Ask an average person what they think about the Internet of
Things, and you’ll likely get a confused look. For us who work in technology, the concept means a great deal, as it
represents the latest frontier in the opportunity to leverage data and
analytics to fuel better business performance.
I raise this distinction simply because to understand how to
take advantage of new data sources from sensors and machines, it helps to
consider what it all means to the now commonplace mobilized consumer. After all, consumers don’t care about the
complexities of a well considered customer experience, but they do recognize a
good experience when it happens (and of course bad experiences as well).
The stakes are as high as the hurdles for retailers, and really
any business to consumer organization, with respect to the Internet of
Things. The use cases in CPG manufacturing
and distribution processes are very compelling, for example. From the machines which produce goods and
generate data that helps predict and head off maintenance or failure issues, to the
flow of tagged goods (via RFID) through the supply chain, and knowing with
confidence their quantity and place relative to demand, there are many cases manufacturers are exploring.
Likewise, retailers have the opportunity to pick up where suppliers
leave off, and know precisely inventory and shelf position for all merchandise,
both in brick/mortar and online stores. With
omni-channel shopping a condition retailers are struggling with, this
capability is crucial to simply maintaining competitive parity.
The approaches and options to attacking these opportunities
vary considerably depending on who you talk to in the technology, data and
analytic market ecosystem. Deciding to
pilot something new is one thing, but embedding this form of intelligence into
a complex and often disconnected business is quite another paved with as much
risk as upside potential.
Bringing it back to the consumer, executives need to look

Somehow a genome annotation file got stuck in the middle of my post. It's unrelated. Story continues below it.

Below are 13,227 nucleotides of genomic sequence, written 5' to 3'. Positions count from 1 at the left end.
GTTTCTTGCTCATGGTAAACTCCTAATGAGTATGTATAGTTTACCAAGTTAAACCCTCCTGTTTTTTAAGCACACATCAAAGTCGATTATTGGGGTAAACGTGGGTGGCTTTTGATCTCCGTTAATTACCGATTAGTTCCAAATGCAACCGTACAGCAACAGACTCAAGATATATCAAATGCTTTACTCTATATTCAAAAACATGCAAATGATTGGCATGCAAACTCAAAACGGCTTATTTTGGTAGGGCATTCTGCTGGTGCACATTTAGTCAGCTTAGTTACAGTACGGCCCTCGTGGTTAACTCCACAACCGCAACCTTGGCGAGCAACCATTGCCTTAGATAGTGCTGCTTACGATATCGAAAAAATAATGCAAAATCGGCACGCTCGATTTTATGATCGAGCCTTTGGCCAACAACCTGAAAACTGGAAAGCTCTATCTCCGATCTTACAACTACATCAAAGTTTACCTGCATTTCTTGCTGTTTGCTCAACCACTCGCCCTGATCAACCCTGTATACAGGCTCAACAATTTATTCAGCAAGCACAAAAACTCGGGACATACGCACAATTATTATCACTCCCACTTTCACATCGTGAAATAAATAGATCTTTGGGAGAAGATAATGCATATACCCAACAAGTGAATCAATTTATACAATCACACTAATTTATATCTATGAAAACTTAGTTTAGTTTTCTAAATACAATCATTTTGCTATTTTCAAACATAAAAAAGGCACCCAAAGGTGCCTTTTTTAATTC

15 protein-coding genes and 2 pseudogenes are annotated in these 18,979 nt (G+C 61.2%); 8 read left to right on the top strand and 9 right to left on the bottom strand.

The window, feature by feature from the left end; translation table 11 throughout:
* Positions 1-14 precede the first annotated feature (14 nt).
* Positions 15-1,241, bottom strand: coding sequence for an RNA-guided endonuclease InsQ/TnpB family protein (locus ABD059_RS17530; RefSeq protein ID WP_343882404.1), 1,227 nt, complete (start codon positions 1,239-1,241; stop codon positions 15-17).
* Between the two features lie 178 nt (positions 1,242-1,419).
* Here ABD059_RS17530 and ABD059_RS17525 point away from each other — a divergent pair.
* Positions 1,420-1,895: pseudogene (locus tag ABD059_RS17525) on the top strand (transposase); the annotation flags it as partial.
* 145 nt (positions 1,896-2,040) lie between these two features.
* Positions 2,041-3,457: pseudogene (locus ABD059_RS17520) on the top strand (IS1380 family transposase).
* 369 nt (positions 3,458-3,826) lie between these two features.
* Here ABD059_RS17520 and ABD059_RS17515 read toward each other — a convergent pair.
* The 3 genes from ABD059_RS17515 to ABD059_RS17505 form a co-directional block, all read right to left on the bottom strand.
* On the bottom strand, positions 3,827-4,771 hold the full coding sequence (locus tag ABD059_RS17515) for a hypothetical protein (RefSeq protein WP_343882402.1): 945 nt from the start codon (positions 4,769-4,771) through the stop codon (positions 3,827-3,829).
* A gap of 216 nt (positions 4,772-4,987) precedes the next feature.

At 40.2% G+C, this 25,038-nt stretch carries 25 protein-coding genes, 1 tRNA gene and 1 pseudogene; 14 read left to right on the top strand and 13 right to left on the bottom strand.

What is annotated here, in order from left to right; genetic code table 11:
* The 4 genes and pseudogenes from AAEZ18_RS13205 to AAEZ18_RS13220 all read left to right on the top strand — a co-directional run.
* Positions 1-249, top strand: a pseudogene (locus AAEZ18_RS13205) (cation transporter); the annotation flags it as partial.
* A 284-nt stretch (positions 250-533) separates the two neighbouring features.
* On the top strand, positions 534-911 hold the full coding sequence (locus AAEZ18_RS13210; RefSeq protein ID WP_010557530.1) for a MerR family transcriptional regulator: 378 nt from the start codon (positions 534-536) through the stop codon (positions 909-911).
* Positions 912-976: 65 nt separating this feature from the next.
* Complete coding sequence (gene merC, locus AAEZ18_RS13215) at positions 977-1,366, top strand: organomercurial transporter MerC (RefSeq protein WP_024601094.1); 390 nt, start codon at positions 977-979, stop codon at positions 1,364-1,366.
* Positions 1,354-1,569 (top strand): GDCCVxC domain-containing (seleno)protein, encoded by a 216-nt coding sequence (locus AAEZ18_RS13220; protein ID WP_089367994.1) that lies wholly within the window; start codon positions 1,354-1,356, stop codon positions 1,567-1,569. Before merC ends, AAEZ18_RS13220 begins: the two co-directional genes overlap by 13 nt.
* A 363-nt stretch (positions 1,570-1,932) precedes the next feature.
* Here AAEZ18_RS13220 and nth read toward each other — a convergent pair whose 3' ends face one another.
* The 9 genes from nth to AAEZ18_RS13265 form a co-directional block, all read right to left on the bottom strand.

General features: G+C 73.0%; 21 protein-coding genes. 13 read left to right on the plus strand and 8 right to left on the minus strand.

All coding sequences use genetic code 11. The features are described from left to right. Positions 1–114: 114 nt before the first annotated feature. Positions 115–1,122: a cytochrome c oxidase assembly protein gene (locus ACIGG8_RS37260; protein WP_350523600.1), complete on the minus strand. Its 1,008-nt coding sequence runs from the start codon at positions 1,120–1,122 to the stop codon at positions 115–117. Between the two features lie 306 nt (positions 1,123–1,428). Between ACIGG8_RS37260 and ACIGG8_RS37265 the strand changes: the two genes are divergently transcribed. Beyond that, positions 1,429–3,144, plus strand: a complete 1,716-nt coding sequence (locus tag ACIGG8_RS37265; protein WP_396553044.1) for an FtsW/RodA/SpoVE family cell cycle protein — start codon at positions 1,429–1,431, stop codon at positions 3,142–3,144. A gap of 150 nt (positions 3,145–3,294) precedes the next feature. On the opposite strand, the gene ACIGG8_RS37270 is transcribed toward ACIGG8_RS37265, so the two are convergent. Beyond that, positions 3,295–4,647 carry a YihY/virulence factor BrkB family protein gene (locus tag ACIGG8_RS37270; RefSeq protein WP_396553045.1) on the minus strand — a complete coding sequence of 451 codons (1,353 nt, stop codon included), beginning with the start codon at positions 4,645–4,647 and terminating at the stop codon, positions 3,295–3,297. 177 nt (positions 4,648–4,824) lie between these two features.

beyond the back office use cases and analytics to the impact this all has
on their consumer. Mobile is becoming
the ubiquitous interface between consumers and their environment, at any point
along the path to purchase. New technology like
iBeacons get a lot of press due to the ability to connect a consumer to a
contextual interaction “on the go,” but there’s a slew of connected devices
coming online as well.
Mobile devices are not just for texting, emailing, using
apps, and browsing the web, but now serve as the connection point to the
consumer Internet of Things – thermostats, household appliances, security
systems, automobiles, watches, televisions, and even pantry and household products.
I think the stakes are huge for both retailers and their
supplier partners, whether they approach the Internet of Things separately, or
in collaboration. Regardless, what’s
necessary is the ability to move quickly on the opportunity to connect the
tracking of physical goods through the manufacturing, marketing and sales
processes, to consumption by consumers. That’s a complex problem for which solutions now exist.
Gartner describes “business moments” as cross-industry
collaboration scenarios that provide a differentiated consumer experience that
benefits all parties – the consumer and the businesses working together to
deliver the experience. Imagine a can of
paint knowing it’s nearly empty and your car recognizing when you are going to
the hardware store to buy another. Your
furnace then becomes part of the conversation, and notifies you to pick up a
new filter, while the businesses supporting this experience try to connect you
with a location that has both items in stock. A mobile device today and in the foreseeable future is the one place to
which all of these interactions point.
It is a somewhat lofty concept requiring a change of mindset
for industries such as consumer packaged goods and retail that are often at
odds, but makes sense against a backdrop of fickle consumer attention. The most successful business to consumer
organizations will come to be defined by the extent to which they can transparently
support such complex and differentiated experiences.
For both retailers and CPG manufacturers, the future is
nearer than they think, and consumers will come to expect and prefer satisfying
experiences unhindered by limits imposed by disconnected business
processes. Imagining a mobilized
consumer along the path to purchase is a good way to think about The Internet
CPG and Retail Industry Principal